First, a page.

15 Best Running Trails In Dallas You Can Visit Today

15 Best Running Trails In Dallas You Can Visit Today

Dallas is already a popular destination for plenty of tourists each year, and whether you’re local to Dallas, or just visiting the area.

If you’re looking to get out into nature and explore some of the incredible scenery that Dallas has to offer while on your runs, then these trails should provide you with the perfect opportunity to do so! 

So, if you want to get a better idea of some of the best running trails in Dallas, this guide is for you, as we’ll provide you with all the details you need to know.

15 Best Running Trails In Dallas

1. Cedar Brake Trail Via Cattal Pond Trail

Starting this list strong, this running spot in Dallas is an easy route that most runners can enjoy, regardless of experience or fitness level, especially thanks to its low elevation gain of 81 meters. 

The trail is 4.3km long, with an average completion time of 1 hour and 3 minutes, so it’s the perfect route to take if you’re looking to get a good dose of nature during your runs. 

If you plan to visit during the weekend, the car park can become crowded quickly, so it’s worth getting down there early! 

2. White Rock Lake Trail

A much longer running route, but also a much more accessible one, this 14.8km trail has a 55-meter elevation gain and is fully paved all the way.

Making it perfect for families and those with accessibility issues, or those who require the use of a wheelchair or mobility equipment. 

This waterside walk allows you to take in much of the natural beauty without leaving the convenience of the city behind.

So it’s a great way to enjoy a slice of nature without having to stress about mud or sand getting into your car. 

3. Cedar Ridge Outer Loop

Cedar Ridge Preserve has many amazing trails for you to experience. If you’re struggling with which one to explore, then this outer loop trail will allow you to explore most of the trails in the preserve. 

This 8.7km loop has an elevation gain of 208 meters, and is considered to be a slightly more challenging trail, so it’s worth ensuring that you have the appropriate experience and equipment required in order to tackle this trail.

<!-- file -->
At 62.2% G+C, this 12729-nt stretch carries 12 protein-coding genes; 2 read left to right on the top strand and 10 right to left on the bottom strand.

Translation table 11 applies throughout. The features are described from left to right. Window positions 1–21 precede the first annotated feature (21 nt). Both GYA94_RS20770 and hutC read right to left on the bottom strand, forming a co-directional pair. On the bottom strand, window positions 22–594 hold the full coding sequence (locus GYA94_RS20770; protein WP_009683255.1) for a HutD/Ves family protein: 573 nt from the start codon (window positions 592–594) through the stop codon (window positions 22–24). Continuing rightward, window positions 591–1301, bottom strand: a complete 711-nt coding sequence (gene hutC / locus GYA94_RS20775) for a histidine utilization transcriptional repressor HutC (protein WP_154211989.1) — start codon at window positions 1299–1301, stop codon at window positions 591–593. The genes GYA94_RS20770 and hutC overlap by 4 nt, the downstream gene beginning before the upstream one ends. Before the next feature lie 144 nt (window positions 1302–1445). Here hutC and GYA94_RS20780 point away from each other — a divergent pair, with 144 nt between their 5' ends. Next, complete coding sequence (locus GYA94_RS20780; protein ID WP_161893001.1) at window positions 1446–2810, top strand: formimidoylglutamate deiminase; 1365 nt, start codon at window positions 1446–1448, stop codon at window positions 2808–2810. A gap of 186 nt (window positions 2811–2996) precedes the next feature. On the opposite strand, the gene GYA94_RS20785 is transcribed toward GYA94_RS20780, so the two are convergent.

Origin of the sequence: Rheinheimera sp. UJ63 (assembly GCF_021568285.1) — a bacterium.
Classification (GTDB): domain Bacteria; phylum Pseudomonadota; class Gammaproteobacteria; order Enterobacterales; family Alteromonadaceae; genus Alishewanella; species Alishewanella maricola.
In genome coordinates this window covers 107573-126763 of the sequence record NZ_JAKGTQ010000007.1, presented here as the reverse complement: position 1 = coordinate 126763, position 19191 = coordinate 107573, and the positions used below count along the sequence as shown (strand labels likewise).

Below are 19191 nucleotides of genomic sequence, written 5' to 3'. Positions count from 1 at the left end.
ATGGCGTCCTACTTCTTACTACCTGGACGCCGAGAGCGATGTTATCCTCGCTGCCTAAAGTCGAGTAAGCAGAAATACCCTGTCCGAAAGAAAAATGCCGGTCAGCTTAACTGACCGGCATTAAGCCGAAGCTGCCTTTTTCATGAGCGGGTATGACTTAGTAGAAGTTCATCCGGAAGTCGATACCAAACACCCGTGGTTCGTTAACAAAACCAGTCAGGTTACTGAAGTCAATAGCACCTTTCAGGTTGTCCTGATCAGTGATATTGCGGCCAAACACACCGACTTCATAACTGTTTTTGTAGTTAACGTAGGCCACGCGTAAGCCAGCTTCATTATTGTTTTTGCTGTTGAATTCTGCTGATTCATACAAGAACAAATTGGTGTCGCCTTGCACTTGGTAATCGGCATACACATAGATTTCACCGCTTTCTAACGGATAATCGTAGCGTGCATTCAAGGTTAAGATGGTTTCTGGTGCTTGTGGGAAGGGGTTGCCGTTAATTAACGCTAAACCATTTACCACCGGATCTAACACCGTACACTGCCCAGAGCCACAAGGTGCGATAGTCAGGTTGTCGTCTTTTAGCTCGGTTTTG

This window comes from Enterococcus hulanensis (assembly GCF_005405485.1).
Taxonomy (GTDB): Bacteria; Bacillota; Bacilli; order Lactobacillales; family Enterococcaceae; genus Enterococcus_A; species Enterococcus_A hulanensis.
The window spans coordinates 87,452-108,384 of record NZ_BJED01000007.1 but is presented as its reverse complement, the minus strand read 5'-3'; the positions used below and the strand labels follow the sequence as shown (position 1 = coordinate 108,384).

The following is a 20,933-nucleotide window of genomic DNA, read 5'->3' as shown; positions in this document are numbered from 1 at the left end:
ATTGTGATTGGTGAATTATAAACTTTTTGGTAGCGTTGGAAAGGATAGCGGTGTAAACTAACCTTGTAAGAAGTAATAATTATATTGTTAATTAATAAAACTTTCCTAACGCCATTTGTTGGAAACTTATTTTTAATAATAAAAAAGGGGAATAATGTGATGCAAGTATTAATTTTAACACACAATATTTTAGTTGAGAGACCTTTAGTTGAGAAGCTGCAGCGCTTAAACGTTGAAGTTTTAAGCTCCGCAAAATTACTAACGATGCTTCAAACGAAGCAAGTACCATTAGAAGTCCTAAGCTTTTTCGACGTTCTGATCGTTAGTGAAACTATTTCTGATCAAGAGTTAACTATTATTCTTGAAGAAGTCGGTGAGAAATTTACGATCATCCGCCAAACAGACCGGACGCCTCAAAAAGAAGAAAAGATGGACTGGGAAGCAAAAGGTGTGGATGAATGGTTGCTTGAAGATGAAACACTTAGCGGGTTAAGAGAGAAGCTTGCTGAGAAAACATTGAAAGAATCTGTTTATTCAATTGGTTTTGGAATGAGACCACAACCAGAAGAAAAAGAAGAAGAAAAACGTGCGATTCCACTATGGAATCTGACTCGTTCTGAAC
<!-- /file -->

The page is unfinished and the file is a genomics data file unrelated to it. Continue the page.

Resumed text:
If you want to challenge yourself on some inclines, this trail will be a good place to start running in Dallas.

4. Cattail Pond, Fossil Valley, Red Oak, And Escarpment Trail Loop

A shorter and much easier trail to traverse than the last, this 4.0km trail features an elevation gain of 98 meters and some spectacular scenery for you to take in as you make your way around the loop. 

The trail itself is well maintained, and is definitely a great starting point for beginner runners and hikers who want to begin to test themselves without being too strenuous. 

The trail can become busy on weekends, so if you want a less crowded jogging trail in Dallas, then a visit on a weekday is recommended. 

5. Cattail Pond And Ceder Brake Trail Loop

Taking you across the same two trails as the first loop on this list, this loop is slightly longer, at 6.4km in length, with a much greater elevation gain too (155 meters).

With an average completion time of 1 hour 40 minutes, this trail is considered to be moderately challenging, so it’s worth keeping that in mind before you attempt it. 

Proper hiking or running shoes are an absolute must for this trail, so make sure you’re properly equipped when taking on this loop. 

6. Katy Trail

A downtown running trail in Dallas that allows you to enjoy plenty of nature and greenery while remaining on the convenience of a paved path.

This trail is an out-and-back trail that will provide you with some great scenery, and is great for those who require a wheelchair or mobility vehicle to get around. 

The trail is also well maintained, so you should have no issues with the path when it comes to this loop either.

Which means that it truly can be enjoyed by everyone. The full trail is 12.4km long, so it’s still a good workout! 

7. Escarpment And Cattail Pond Loop

Although slightly more difficult than the previous loop, this loop still remains fairly easy.

So even beginner hikers and runners alike will be able to enjoy this trail, as well as the incredible views and scenery that accompany it.